Well, at least I can turn it off.

Anyway, of course I lost that damned thing two months after we got it. Of COURSE I did. I slipped it into the pockt of my bike shorts, then, part of the way home, it occured to me that I'd reached into that pocket a couple of times to get some gum, and boy, it would suck if I accidentally pulled that out and dropped it and didn't realize it.

Yeah, it sucked all right. I spent two hours walking up a down that bike path in 90 degree heat in July, and all around down town Albuquerque, trying to find it.

Vanished.

Luckily, I had some sort of insurance policy on it that covered stupidity, and after paying the deductable, got another one. Meanwhile, I had to use a "loaner" which wasn't digital and wasn't nearly as cool and would some times just start shrieking and whistling on its own usually while I was sitting in a meeting. People would look all around and finally lean into me and say, "is that noise coming from YOU?"

Which brings me to this weeks stupid act.

I renewed my membership at a local gym so that I could fit some swim practice in. I sat on the edge of the pool for a moment, fitting on my oh, so wonderful new gogges, and then jumped in, squatting down so that the water went up over my head.

Oops.

Even before the shrill shrieking in my left ear began, I realized I'd screwed up. I jumped up out of the water, and immediately grabbed it out of my ear, dumping the battery onto the side of the pool. I'd read somewhere that if you get an electronic wet, the thing to do is to immediately disconnect all power and allow it to dry out before hooking it back up again. How water ruins electronics is by creating a short circuit, which is interrupted if you cut the power.

I let it dry out for most of the rest of the day, and I MUST be the luckiest person on earth, because I don't have the stupidity coverage any more, but it seems to be working fine. Just don't tell my audiologist. I even debated whether to tell Sweet Baboo, because these things, brand new, are a minimum of $1200, and I figured he'd be really nervous from now on, but he'd have read it here anyway.

But, it won't happen again, because I stuck a big note in my swim goggles case that says, "TAKE OUT YOUR HEARING AID!!!" so that I won't forget again.

...

Friday, August 25, 2006

Ack.


I have a cold, or something.

I'm not sure if it's allergies, because of all the insane rain we've gotten around here that actually-gasp-made some stuff GROW this year, or if it's a cold, owing to the fact that I spend 5 days a week in a germ factory, AKA public school.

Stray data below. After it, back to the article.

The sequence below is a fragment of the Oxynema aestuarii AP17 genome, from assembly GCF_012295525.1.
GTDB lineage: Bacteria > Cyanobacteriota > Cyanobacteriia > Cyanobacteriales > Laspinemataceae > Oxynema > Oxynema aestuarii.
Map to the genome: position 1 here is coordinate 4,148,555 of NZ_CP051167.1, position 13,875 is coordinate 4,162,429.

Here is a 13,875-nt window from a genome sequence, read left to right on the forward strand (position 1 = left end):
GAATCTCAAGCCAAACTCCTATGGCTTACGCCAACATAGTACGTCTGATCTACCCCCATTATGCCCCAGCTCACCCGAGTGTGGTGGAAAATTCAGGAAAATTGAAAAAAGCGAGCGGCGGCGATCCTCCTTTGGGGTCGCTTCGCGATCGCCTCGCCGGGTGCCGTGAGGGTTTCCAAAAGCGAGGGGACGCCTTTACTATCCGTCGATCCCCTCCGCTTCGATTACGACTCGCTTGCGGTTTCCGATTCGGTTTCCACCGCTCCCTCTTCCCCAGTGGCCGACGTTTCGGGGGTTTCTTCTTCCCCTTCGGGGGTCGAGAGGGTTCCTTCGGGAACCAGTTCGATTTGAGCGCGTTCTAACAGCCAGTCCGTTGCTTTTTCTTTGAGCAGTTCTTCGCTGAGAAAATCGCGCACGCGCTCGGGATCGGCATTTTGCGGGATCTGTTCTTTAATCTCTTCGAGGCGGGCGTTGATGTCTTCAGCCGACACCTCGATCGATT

I stopped getting sick a lot once I started running. That's a good thing, because since I became a teacher, almost everything turns into laryngitis. It's tricky teaching 35 students when you've got that, but I've found that with PowerPoint, a meter stick, and a cowbell, you can get a lot done.

Anyway, as I said, I don't get sick very much, so when I do, I get extra whiney and miserable. Time was when just the people around me had to listen to it. That was before I got a blog.

It's not that I'm feverish and desperately dehydreated, throwing up, or ill, I just have one of those extremely annoying little bugs. Allow me to share it with you.

I feel like Bill the Cat looks. I even say, "ACK!" every once in a while.

DayQuill doesn't make a dent, and neither does Benedryl.

My right eye won't stop watering.

At this moment, the left side of my nose won't stop running, and the right side is all stuffed up. Just the right side. Occasionally, the sides switch, and then the left side will nbe all stuffed up and the right side will be all runny. My nose is getting red and chapped from all the blowing.

What this all means is that when I finally do go to bed, I'll have to flip from side to side all night long, because I can't stand laying on the side that's all stuffed up.

My eyes are burning.

I'm given to sneezing fits, about six at a time.

My throat hurts, and, judging by the sighs and the looks I got from Sweet-baboo this morning, I'm snoring really loudly all night long.

My cheeks ache, like someone is pushing on them.

Crap. I'm supposed to do a long bike tomorrow.

I'm going to go do another suduko puzzle and soak in a hot bath and feel sorry for myself.

...

Monday, August 21, 2006

First anniversary, and lessons learned


On September 16th, I'm going to do the Cotton country sprint, again. It was my first triathlon. I'm hoping the weather will be similar, so I that I can compare my time this year to my time last year.

It's been a wild year. In the past twelve months, I've finished (I think) about 14 triathlons, 4 duathlons, two half marathons, two 10K's and an 8K run; and two 25-mile bike races. I was dead last on a few, but I finished them. The only race I didn't finish was the dreaded Darwinian debacle in Farmington.

Along the way, I've picked a few tips. Nobody told me about

(or, if they did, I wasn't paying attention)

They may or may not be useful to you.

SWIMMING

  • You'll reach a point when - joy! - you suddenly feel very comfortable and in the zone, but only time in the water will do that.
  • Practice open-water swims before your first open-water swim. On the day of the swim, see if you can get in the water and stick your head underwater before the gun goes off.